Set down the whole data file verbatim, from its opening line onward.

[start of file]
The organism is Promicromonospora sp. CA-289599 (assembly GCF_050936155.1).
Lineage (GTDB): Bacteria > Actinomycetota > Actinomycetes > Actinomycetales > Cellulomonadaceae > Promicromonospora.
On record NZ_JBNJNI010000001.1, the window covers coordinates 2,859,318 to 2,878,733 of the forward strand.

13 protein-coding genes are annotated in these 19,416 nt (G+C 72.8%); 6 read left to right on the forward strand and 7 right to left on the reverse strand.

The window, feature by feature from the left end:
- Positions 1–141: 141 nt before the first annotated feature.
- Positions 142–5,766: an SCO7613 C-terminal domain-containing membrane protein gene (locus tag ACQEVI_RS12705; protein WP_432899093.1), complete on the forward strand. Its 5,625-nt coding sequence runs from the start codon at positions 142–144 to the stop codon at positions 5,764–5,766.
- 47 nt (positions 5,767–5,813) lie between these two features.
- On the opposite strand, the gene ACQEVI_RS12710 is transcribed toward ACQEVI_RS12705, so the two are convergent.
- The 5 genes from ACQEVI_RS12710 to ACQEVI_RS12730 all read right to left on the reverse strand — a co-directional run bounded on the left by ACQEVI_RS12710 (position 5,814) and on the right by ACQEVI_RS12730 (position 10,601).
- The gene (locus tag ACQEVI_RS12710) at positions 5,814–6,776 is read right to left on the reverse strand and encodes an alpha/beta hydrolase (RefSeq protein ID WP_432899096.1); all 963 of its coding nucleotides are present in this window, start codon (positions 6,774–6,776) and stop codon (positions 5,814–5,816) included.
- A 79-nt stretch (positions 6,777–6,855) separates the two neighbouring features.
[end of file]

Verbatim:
The organism is Promicromonospora sp. CA-289599 (assembly GCF_050936155.1).
Lineage (GTDB): Bacteria > Actinomycetota > Actinomycetes > Actinomycetales > Cellulomonadaceae > Promicromonospora.
On record NZ_JBNJNI010000001.1, the window covers coordinates 2,859,318 to 2,878,733 of the forward strand.

13 protein-coding genes are annotated in these 19,416 nt (G+C 72.8%); 6 read left to right on the forward strand and 7 right to left on the reverse strand.

The window, feature by feature from the left end:
- Positions 1–141: 141 nt before the first annotated feature.
- Positions 142–5,766: an SCO7613 C-terminal domain-containing membrane protein gene (locus tag ACQEVI_RS12705; protein WP_432899093.1), complete on the forward strand. Its 5,625-nt coding sequence runs from the start codon at positions 142–144 to the stop codon at positions 5,764–5,766.
- 47 nt (positions 5,767–5,813) lie between these two features.
- On the opposite strand, the gene ACQEVI_RS12710 is transcribed toward ACQEVI_RS12705, so the two are convergent.
- The 5 genes from ACQEVI_RS12710 to ACQEVI_RS12730 all read right to left on the reverse strand — a co-directional run bounded on the left by ACQEVI_RS12710 (position 5,814) and on the right by ACQEVI_RS12730 (position 10,601).
- The gene (locus tag ACQEVI_RS12710) at positions 5,814–6,776 is read right to left on the reverse strand and encodes an alpha/beta hydrolase (RefSeq protein ID WP_432899096.1); all 963 of its coding nucleotides are present in this window, start codon (positions 6,774–6,776) and stop codon (positions 5,814–5,816) included.
- A 79-nt stretch (positions 6,777–6,855) separates the two neighbouring features.